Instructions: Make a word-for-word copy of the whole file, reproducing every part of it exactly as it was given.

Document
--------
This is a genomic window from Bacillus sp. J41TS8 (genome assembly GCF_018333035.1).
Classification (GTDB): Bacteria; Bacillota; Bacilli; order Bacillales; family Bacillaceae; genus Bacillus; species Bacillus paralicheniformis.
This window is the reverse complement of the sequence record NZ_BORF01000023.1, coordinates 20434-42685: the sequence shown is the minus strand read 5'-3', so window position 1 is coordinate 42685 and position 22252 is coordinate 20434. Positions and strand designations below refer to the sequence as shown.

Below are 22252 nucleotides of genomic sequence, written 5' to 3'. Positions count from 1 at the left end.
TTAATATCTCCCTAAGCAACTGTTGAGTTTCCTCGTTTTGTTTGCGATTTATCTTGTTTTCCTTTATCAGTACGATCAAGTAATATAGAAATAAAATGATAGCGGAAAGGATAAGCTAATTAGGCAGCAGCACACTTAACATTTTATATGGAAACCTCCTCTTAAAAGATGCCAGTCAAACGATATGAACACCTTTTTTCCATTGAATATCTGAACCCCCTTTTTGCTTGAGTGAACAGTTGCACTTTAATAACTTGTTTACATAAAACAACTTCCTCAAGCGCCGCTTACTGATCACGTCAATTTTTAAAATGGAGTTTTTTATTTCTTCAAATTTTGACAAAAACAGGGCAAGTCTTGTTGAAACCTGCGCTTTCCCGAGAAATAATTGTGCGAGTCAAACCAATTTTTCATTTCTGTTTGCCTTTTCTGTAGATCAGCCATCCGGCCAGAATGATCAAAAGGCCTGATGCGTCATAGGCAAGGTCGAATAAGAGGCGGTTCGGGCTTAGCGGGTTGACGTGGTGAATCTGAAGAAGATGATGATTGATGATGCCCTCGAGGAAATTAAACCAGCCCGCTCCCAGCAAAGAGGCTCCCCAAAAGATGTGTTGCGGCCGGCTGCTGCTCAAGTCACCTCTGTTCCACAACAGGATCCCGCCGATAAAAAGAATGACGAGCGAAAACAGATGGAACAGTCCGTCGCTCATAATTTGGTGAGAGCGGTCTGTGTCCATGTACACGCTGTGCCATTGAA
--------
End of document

This is a genomic window from Bacillus sp. J41TS8 (genome assembly GCF_018333035.1).
Classification (GTDB): Bacteria; Bacillota; Bacilli; order Bacillales; family Bacillaceae; genus Bacillus; species Bacillus paralicheniformis.
This window is the reverse complement of the sequence record NZ_BORF01000023.1, coordinates 20434-42685: the sequence shown is the minus strand read 5'-3', so window position 1 is coordinate 42685 and position 22252 is coordinate 20434. Positions and strand designations below refer to the sequence as shown.

Below are 22252 nucleotides of genomic sequence, written 5' to 3'. Positions count from 1 at the left end.
TTAATATCTCCCTAAGCAACTGTTGAGTTTCCTCGTTTTGTTTGCGATTTATCTTGTTTTCCTTTATCAGTACGATCAAGTAATATAGAAATAAAATGATAGCGGAAAGGATAAGCTAATTAGGCAGCAGCACACTTAACATTTTATATGGAAACCTCCTCTTAAAAGATGCCAGTCAAACGATATGAACACCTTTTTTCCATTGAATATCTGAACCCCCTTTTTGCTTGAGTGAACAGTTGCACTTTAATAACTTGTTTACATAAAACAACTTCCTCAAGCGCCGCTTACTGATCACGTCAATTTTTAAAATGGAGTTTTTTATTTCTTCAAATTTTGACAAAAACAGGGCAAGTCTTGTTGAAACCTGCGCTTTCCCGAGAAATAATTGTGCGAGTCAAACCAATTTTTCATTTCTGTTTGCCTTTTCTGTAGATCAGCCATCCGGCCAGAATGATCAAAAGGCCTGATGCGTCATAGGCAAGGTCGAATAAGAGGCGGTTCGGGCTTAGCGGGTTGACGTGGTGAATCTGAAGAAGATGATGATTGATGATGCCCTCGAGGAAATTAAACCAGCCCGCTCCCAGCAAAGAGGCTCCCCAAAAGATGTGTTGCGGCCGGCTGCTGCTCAAGTCACCTCTGTTCCACAACAGGATCCCGCCGATAAAAAGAATGACGAGCGAAAACAGATGGAACAGTCCGTCGCTCATAATTTGGTGAGAGCGGTCTGTGTCCATGTACACGCTGTGCCATTGAA